The population of Pakistan’s tribal areas operate under their own rules of rough justice and revenge. They are largely uneducated and live by traditions which Akbar describes as “centuries behind”. This compounds their disempowerment: they feel that they are outsiders, not part of the system, and that no-one cares what happens to them.  As the 80 families in Waziristan await the verdict on whether they will be able to press charges for the deaths of their relatives, Akbar explains that an important part of the process is trying to empower the local population, caught up in a remote-controlled war in which they are entirely defenceless. “If you protest, if you come out, if you contact the courts, you can actually do a lot. This is what we are trying to make them understand.”

Samira Shackle is a freelance journalist, who tweets @samirashackle. She was formerly a staff writer for the New Statesman.

This article first appeared in the 18 June 2012 issue of the New Statesman, Drones: video game warfare

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Donald Trump and the age of rage

What the rise of Trump tells us about our failing politics.

I met Donald Trump at a party in midtown Manhattan hosted by Dominick Dunne, the novelist and Vanity Fair journalist. It was October 1999 and the party was being held to celebrate the launch of Dunne’s new book, The Way We Lived Then, which is about old Hollywood (the title is a nod to Anthony Trollope).

Trump wasn’t there to talk to people, of course, but to be photographed, an ambition at which he fully succeeded, significantly helped by the presence of his striking new girlfriend, Melania Knauss (now his third wife). Trump’s urgent need to be noticed manifested itself as a kind of weird social radiance. What is interesting, from my point of view, is that I’ve forgotten the other guests at that party, many of equal ­celebrity, far greater achievement and much more ­interest. Trump registers with people, including, to my surprise, with me.

Those strands of Trump’s personality have served his presidential ambitions well. He leaves an impression, his central point of difference from the amorphous Beltway professionals whom he ridicules. “Ghastly” or “vulgar” aren’t really criticisms in Trump’s world-view; “forgettable”, however, is the bottom of the moral scale. This instantly creates asymmetries for his opponents: it is difficult to inflict reputational damage on a politician who neither needs nor craves respectability.

But personal magnetism – I cannot bring myself to type “charisma” – does not explain the Trump phenomenon. He is the most spectacular beneficiary of something far wider and more international: the perception that politics as we know it is failing. Running against Washington is as old as Washington, but never has it looked quite like this.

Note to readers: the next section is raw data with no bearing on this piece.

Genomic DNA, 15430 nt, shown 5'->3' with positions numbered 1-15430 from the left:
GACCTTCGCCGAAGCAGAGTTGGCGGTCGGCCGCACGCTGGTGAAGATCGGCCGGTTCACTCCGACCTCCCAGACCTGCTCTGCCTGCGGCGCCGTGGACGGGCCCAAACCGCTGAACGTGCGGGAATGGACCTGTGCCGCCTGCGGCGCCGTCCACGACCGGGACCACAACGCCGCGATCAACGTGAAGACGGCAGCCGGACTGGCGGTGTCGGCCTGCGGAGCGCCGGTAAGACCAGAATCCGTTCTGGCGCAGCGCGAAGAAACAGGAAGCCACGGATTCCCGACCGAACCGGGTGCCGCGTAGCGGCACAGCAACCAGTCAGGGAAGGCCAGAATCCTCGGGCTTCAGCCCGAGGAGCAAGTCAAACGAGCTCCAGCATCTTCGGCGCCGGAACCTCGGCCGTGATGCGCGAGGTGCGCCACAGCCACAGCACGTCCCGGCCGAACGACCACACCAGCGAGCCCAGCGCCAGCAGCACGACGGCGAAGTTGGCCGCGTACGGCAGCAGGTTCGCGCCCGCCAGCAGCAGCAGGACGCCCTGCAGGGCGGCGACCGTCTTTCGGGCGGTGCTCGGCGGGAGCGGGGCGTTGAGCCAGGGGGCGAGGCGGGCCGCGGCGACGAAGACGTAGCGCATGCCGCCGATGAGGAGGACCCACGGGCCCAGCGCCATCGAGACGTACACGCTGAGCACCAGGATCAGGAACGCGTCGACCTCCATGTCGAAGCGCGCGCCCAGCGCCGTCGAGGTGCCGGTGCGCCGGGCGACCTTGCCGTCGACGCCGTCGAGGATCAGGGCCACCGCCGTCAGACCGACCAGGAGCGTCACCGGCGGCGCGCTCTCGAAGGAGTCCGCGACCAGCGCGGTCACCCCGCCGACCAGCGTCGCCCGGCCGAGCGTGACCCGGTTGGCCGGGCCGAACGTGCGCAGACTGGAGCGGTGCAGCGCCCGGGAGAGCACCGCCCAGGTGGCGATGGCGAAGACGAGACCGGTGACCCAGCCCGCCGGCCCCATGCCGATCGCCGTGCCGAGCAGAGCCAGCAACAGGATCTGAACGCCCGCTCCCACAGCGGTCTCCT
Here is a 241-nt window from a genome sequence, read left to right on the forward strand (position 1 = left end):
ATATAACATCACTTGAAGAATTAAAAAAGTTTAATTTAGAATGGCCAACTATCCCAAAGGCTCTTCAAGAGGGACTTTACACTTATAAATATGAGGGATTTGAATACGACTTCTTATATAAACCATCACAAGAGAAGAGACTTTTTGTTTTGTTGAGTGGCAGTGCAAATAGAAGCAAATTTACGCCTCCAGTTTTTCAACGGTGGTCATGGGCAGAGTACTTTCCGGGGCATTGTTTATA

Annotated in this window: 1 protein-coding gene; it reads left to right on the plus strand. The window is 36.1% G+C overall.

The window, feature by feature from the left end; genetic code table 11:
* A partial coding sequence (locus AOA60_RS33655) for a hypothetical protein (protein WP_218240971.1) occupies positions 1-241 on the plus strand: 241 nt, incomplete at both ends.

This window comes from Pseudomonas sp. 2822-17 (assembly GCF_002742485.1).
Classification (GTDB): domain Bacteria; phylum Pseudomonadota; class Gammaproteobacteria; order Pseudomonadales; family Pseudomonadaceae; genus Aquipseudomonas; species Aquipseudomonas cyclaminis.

How do you like anti-politics now? For it is anti-politics – the contempt for the “establishment” and the convenient flight from serious debate about how it could better exercise power – that has taken Donald Trump to within striking distance of a shot at the White House. And as the search for the right person or plan to stop him becomes frantic (the responsibility is America’s, the concern is global), we should ask the wider questions. What if intelligent people – pundits and voters alike – had stood up more bravely for the political mainstream, pointing out the necessity of compromise, pragmatism and disappointment? Strands of the Republican Party now regret the visceral attacks they sanctioned against President Obama. The party unleashed a demotic rage that subsequently turned against its own establishment. The analogy applies far beyond the Republican Party: is anti-politics a parlour game that has got out of control?

Ironically, the ascent of the establishment as a focus of hatred and political anger has coincided with the decline of the establishment as an instrument of power. Think of the weakness of the establishment currently governing the Republicans in America. It has proved notably useless at doing all the things establishments are supposed to do: manipulate power behind the scenes, undermine mavericks and keep the show on the road.

This failure seems especially out of character for the Republicans. Even allowing for the insanity of its Tea Party strands, you would have expected the GOP – if its “establishment” was what we imagined it to be – to have snuffed out this Trump nonsense, probably during a grouse shoot in South Carolina, or over a few holes of golf at Augusta National in Georgia. Isn’t power what these people do? No longer, it seems, except in our imagination. So why are we so sure that the establishment, which can’t even cough up a decent candidate, is the power pulling the strings? I am beginning to wonder if the establishment’s new role, far from the exercise of unchecked power, is to provide a convenient palliative sideshow. So long as we insist that the establishment is messing up the world, then we won’t have to face up to tangible and worsening political problems and our reluctance to debate them seriously.